Scott Kelly - The Forgiven Ghost In Me
Taken from a stricly foundational standpoint, Neurosis frontman Scott Kelly's previous solo record, The Wake, held a signifigant amount of promise. An incredibly profound man, his words and his acoustic guitar have all been aspects of archetypical folk masterpieces over the years. Given Scott's nature as a metal musician, expectations were skewed somewhat. You get touches of Neurosis but that isn't the point; what you really get is a completely uninhibited glimpse at a man's soul. While The Wake left very little of an impression on me beyond the poetic verses (musically, I felt it to be a bit barren and in need of filling out by a backing band), I knew full well that his next project would be worth the time. The Forgiven Ghost In Me offers the immediate promise of filling up that somewhat lonely sound picture of the prior album, featuring several guest musicians, including Neurosis bandmates.
It does not surprise me, after several listens, to see that the bread and butter of Scott's newest solo record is...Scott. It's the whole point behind the project, of course. That it didn't quite work for me the last time 'round factors somewhat into why it doesn't quite work for me now, but I will say that the added musicians do fill the time better, leaving a handful of outstanding tracks, spaced out by a few duds. "A Spirit Redeemed To The Sun" is a pictaresque introduction, a feat of emotional expression fueled by a simple, classic country acoustic strum. The title track follows this and offers a more bleak atmosphere, but is not without it's saving grace aesthetic, a theme to the album made obvious by it's title. From here, the tracks are a mixed bag to me, with "In The Waking Hours" and "Within It Blood" dragging on without having much to say. "We Let The Hell Come" builds into a rather satisfying climax, justifying it's 6+ minutes more so than the other longer arrangements present. "The Field That Surrounds Me" is a tease in the sense that, as the only track to feature a full backing band, leads me to wonder what a full album of this rich and rewarding metallic folk might offer.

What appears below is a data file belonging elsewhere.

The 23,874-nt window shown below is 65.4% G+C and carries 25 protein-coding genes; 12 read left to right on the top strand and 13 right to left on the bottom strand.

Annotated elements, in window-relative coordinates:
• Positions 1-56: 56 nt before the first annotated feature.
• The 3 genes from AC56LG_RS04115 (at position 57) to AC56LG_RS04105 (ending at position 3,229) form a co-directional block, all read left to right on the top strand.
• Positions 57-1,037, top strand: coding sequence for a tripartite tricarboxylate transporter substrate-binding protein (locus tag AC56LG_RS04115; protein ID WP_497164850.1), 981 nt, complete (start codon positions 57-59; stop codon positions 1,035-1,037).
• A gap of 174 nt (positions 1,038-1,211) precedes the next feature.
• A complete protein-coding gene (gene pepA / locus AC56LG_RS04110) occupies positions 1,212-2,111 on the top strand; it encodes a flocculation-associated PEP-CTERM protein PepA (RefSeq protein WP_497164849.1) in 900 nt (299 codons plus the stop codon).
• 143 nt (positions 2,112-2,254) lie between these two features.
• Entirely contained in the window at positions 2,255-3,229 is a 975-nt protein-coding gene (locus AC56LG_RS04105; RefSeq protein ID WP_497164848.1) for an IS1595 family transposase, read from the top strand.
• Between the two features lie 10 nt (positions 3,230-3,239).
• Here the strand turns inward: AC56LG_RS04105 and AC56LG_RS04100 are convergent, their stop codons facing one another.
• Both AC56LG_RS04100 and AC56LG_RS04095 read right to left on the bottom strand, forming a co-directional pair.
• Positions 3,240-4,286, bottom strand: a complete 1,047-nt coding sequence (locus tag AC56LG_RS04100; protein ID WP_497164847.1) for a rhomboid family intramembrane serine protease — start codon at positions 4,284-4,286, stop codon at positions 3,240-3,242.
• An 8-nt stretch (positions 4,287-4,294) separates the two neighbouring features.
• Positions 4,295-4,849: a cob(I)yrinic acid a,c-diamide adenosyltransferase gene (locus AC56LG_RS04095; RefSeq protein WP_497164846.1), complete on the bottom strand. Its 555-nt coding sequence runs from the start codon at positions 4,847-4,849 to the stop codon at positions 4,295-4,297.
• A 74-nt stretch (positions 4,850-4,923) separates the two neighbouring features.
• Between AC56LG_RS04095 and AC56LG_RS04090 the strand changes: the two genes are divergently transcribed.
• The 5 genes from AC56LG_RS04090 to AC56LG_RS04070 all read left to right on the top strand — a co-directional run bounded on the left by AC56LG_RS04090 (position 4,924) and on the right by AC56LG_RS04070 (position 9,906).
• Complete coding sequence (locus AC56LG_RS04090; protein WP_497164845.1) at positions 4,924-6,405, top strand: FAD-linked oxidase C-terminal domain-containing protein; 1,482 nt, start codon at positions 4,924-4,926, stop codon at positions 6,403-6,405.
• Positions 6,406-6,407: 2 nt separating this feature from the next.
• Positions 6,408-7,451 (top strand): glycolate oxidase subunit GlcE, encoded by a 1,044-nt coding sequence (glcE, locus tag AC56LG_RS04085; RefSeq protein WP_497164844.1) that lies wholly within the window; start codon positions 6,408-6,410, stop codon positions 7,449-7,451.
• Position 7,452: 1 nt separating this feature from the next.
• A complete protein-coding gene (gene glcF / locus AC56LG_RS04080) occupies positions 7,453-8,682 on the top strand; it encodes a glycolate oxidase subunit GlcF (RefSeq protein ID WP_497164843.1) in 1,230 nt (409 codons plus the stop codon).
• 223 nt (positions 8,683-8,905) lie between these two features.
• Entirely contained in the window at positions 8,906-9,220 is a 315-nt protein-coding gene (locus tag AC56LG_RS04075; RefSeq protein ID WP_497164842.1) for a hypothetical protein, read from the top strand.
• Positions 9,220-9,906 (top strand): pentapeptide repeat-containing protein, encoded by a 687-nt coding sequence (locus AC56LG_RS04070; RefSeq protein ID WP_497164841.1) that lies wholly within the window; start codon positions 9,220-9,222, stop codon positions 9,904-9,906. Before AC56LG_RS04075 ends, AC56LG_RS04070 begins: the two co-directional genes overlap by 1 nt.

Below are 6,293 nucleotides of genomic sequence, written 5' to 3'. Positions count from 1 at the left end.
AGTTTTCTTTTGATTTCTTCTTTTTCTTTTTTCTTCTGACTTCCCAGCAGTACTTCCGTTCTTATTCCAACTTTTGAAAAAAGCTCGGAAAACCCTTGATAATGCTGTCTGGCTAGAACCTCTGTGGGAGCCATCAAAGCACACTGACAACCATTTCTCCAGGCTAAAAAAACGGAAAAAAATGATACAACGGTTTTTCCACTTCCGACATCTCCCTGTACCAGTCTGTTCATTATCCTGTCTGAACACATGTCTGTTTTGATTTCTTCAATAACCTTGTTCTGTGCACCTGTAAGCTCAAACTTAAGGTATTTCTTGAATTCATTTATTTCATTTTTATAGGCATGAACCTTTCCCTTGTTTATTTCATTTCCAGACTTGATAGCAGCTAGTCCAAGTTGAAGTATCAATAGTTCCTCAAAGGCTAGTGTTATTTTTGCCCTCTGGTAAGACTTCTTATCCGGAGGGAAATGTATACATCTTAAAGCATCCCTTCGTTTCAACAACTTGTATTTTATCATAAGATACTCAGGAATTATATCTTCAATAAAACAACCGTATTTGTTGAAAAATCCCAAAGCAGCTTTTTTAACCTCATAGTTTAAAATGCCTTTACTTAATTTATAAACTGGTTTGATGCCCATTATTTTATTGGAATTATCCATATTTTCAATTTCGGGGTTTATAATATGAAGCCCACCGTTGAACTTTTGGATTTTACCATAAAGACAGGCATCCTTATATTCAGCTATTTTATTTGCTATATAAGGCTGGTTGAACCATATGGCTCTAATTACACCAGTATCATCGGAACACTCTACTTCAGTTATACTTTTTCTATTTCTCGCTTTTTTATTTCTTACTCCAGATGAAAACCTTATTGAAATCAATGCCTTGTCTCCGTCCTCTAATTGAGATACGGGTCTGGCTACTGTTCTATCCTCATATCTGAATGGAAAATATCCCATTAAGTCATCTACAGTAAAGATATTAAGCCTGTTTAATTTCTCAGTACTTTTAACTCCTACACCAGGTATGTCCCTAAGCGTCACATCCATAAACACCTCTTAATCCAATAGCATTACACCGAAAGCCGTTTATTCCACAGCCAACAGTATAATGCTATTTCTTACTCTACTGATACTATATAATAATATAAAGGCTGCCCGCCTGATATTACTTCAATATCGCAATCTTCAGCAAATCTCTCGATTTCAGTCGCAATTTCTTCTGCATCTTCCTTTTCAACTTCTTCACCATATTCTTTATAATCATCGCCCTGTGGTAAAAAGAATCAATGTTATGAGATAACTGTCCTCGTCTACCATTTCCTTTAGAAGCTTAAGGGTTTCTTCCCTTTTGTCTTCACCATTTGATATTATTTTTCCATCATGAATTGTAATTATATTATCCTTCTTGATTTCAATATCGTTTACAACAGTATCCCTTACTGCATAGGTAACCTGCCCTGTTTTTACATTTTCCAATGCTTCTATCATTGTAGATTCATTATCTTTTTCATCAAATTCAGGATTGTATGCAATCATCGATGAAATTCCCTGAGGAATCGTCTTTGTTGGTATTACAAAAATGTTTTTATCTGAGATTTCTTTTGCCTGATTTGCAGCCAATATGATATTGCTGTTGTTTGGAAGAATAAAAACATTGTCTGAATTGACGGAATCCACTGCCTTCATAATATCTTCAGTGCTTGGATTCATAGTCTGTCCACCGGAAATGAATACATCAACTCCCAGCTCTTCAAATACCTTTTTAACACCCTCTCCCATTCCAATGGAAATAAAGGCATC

A definite improvement over The Wake, but still not entirely enough to satisfy me, The Forgiven Ghost In Me has too many merits to simply cast off. Scott's bared soul is a fascinating aspect of his music, always has been. This, coupled with the highlights of songwriting across the album, make for a compelling listen. It's just not an album I would find myself reaching for again, because as much as certain tracks leave an impact, there are the others that have me reaching for the skip button. But, I can't imagine not recommending this album to lovers of pensive acoustic folk, Neurosis junkies who need every little taste of it they can get, or anyone who finds Scott Kelly to be a compelling individual. Because he must certainly is that.
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